Even past his retirement, which came in 2006, Paradise was still active in three studies looking at the use of antibiotics in children with acute ear infections, the length of therapy for that condition, and the use of tympanostomy tubes when that condition recurs. All were published in the prestigious New England Journal of Medicine (NEJM), most recently in May 2021.

“We submitted a paper yesterday that he helped us analyze,” marveled Alejandro Hoberman, who knew and worked with Paradise since Hoberman’s arrival at Pitt in 1989. Hoberman now serves as the Jack L. Paradise Distinguished Service Professor of Pediatrics, and Clinical and Translational Science, a chair created in 2000 by Children’s Hospital of Pittsburgh.

Paradise was known as the oldest living NEJM contributor, but Hoberman corrects that notion: “According to the editor, he wasn’t the oldest, but he was the best.

“He was the main reason I came to Pittsburgh, to work with him,” Hoberman recalled. “He was my mentor and guided me in every research step I took in my life. He was known for his elegant and sophisticated study designs and always trying to answer the right clinical questions. At every step of the way, he didn’t take shortcuts — the best interest of research participants was paramount to him.

“He was undeniably the best mentor for research assistants and fellows,” Hoberman continued. “I tried to model everything I learned from him. In my mind, his ideas and his writing should be an example for clinical researchers to follow.”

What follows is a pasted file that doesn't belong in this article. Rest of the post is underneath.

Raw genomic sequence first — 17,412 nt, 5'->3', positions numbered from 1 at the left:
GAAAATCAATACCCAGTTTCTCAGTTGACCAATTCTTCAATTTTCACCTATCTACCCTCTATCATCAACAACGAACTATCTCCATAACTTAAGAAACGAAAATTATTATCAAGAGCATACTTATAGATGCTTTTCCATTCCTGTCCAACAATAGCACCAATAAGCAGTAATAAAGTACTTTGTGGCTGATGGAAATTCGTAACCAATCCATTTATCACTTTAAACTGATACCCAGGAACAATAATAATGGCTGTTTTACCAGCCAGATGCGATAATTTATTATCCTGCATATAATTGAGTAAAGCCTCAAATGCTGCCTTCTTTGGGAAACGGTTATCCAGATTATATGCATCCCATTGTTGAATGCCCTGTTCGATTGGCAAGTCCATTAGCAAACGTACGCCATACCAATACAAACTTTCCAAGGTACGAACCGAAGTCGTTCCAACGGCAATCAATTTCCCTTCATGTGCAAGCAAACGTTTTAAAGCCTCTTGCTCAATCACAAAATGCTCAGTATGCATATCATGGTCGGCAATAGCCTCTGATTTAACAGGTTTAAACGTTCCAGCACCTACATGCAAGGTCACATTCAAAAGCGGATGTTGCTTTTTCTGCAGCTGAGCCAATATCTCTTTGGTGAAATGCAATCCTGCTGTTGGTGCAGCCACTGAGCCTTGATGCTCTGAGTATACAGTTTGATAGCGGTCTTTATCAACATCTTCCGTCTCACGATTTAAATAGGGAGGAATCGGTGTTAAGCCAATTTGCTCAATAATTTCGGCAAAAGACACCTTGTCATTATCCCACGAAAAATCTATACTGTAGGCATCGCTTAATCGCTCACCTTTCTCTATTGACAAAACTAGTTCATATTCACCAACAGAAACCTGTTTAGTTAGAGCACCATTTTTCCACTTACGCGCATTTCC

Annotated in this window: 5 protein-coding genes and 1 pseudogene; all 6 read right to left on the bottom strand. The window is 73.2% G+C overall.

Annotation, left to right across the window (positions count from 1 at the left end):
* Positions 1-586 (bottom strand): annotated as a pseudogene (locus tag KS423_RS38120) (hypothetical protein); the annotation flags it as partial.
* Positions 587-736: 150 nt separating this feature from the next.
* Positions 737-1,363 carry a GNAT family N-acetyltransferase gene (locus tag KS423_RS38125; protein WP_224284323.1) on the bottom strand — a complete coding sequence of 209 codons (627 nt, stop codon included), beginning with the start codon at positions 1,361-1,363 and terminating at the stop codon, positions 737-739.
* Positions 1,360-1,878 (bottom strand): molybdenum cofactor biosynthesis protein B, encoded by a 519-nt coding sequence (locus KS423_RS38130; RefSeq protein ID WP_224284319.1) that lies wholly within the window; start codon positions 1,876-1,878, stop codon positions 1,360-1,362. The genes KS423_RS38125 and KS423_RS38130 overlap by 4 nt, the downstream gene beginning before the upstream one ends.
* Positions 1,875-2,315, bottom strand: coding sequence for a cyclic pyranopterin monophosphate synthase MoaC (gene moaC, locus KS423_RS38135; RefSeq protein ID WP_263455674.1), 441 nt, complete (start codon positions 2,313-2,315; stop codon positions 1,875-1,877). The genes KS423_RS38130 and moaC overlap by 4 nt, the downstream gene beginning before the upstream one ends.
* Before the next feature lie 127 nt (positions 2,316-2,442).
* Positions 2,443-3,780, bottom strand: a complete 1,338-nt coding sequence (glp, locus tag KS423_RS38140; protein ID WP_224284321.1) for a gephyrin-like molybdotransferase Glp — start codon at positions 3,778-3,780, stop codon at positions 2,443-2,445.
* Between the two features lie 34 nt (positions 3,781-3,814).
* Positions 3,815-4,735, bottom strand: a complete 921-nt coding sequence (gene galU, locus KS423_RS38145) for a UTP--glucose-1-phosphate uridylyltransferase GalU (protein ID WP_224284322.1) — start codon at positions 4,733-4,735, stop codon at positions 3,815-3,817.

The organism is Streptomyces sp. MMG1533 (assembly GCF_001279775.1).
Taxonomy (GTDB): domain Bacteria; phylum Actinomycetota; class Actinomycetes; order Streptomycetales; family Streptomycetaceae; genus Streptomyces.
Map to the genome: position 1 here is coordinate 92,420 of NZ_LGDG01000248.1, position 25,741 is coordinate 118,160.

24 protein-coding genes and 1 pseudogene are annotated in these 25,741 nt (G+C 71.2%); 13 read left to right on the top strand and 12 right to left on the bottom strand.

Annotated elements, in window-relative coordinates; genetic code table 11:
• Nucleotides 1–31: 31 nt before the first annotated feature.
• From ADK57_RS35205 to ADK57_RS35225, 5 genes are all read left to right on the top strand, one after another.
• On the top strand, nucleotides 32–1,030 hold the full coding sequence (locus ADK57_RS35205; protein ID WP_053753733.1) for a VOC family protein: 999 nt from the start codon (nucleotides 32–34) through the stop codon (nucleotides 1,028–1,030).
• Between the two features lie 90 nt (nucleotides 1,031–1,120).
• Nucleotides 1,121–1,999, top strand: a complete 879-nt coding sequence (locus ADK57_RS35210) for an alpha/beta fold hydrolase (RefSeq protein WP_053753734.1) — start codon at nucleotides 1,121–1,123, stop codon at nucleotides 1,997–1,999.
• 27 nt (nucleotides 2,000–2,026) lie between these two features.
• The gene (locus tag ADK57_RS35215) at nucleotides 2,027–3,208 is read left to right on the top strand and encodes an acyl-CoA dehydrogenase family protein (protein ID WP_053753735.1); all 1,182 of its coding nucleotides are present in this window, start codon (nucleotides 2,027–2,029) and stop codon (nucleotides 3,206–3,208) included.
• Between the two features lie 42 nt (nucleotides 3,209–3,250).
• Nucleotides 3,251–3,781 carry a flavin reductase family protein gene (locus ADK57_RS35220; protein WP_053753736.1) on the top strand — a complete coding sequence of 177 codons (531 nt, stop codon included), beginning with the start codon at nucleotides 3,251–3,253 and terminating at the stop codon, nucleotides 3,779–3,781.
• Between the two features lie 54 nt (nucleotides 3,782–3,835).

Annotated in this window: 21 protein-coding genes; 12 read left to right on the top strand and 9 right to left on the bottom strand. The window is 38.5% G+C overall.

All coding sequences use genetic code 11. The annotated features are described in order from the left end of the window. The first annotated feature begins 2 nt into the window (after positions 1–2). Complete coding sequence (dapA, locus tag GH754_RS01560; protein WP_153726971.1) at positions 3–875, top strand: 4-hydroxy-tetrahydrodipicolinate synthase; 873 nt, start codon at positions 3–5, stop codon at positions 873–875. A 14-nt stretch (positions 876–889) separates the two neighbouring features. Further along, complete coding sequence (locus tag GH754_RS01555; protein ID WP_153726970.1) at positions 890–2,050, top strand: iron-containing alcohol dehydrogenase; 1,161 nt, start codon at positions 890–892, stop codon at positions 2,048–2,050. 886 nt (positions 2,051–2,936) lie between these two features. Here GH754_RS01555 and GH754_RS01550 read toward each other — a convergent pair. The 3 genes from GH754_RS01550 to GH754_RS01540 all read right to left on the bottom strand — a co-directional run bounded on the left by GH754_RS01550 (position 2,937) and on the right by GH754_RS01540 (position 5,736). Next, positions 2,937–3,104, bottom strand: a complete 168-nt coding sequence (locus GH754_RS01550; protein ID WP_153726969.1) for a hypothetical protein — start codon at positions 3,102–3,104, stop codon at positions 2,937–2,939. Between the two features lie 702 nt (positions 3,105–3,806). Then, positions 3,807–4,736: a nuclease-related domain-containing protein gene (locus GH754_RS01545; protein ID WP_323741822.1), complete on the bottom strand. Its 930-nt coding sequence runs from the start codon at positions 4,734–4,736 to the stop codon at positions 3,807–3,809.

Hoberman described Paradise as soft-spoken and caring, dedicated to helping the most underserved children at Children’s Hospital. Paradise would sit with parents of children in his research studies and urge them to decide on their participation based on what is best for their own children. “I’ve known him for 32 years. I believe doing the right thing is what I learned from him.”

Paradise received the 1994 Research Award of the Ambulatory Pediatric Association; was elected in 1995 as a fellow of the American Association for the Advancement of Science; and in 1998 was the first recipient of the Jack Paradise Investigators Award from the Pittsburgh Pediatric Society. He also received the Robert Ruben Research Award of the Society for Ear, Nose, and Throat Advances in Children in 1999, and that same year was named Pennsylvania Pediatrician of the Year by the Pennsylvania Chapter of the American Academy of Pediatrics.

When John Williams was an intern at Children’s Hospital (1994-1995), he was able to watch Paradise in action as a physician every week.

“He was a model of patience and just a marvelous clinical teacher,” Williams recalled. “He taught me how to do ear examinations and remove ear wax, which sounds simple but is actually difficult to do without tormenting the child.”

He watched Paradise instruct the child’s parent to have the child lie down for the procedure. Then Paradise pulled out a custom otoscope head he had invented — still called the Paradise — which combined a magnifying glass and a small loop for wax removal. “He made it look effortless and fast with minimal discomfort for the child,” Williams said. “And I thought, that’s the gold. That’s my standard.

“A lot of our current trainees are benefiting from his impact and they don’t even know it,” Williams concluded. “We should remember our history — he is a big part of our history here in Pittsburgh and in pediatrics.”

— Marty Levine